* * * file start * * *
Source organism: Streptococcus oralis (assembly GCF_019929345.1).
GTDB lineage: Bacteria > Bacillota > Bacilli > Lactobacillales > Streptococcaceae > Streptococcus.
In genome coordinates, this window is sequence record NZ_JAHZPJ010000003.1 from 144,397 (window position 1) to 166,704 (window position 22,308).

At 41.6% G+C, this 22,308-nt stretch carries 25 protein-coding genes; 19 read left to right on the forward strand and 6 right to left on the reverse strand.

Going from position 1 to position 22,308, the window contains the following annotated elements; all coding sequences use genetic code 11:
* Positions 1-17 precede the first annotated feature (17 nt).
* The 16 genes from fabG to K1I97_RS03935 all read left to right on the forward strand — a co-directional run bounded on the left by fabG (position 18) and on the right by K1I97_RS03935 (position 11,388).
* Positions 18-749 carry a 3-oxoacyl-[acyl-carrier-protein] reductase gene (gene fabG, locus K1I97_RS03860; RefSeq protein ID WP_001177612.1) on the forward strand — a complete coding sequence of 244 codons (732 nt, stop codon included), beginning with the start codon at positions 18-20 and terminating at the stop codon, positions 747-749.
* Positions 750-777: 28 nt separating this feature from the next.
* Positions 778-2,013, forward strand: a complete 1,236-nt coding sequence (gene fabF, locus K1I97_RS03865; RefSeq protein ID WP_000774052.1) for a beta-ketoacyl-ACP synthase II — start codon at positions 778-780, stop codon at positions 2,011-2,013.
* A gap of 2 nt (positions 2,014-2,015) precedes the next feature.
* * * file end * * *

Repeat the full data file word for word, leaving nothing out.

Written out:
Source organism: Streptococcus oralis (assembly GCF_019929345.1).
GTDB lineage: Bacteria > Bacillota > Bacilli > Lactobacillales > Streptococcaceae > Streptococcus.
In genome coordinates, this window is sequence record NZ_JAHZPJ010000003.1 from 144,397 (window position 1) to 166,704 (window position 22,308).

At 41.6% G+C, this 22,308-nt stretch carries 25 protein-coding genes; 19 read left to right on the forward strand and 6 right to left on the reverse strand.

Going from position 1 to position 22,308, the window contains the following annotated elements; all coding sequences use genetic code 11:
* Positions 1-17 precede the first annotated feature (17 nt).
* The 16 genes from fabG to K1I97_RS03935 all read left to right on the forward strand — a co-directional run bounded on the left by fabG (position 18) and on the right by K1I97_RS03935 (position 11,388).
* Positions 18-749 carry a 3-oxoacyl-[acyl-carrier-protein] reductase gene (gene fabG, locus K1I97_RS03860; RefSeq protein ID WP_001177612.1) on the forward strand — a complete coding sequence of 244 codons (732 nt, stop codon included), beginning with the start codon at positions 18-20 and terminating at the stop codon, positions 747-749.
* Positions 750-777: 28 nt separating this feature from the next.
* Positions 778-2,013, forward strand: a complete 1,236-nt coding sequence (gene fabF, locus K1I97_RS03865; RefSeq protein ID WP_000774052.1) for a beta-ketoacyl-ACP synthase II — start codon at positions 778-780, stop codon at positions 2,011-2,013.
* A gap of 2 nt (positions 2,014-2,015) precedes the next feature.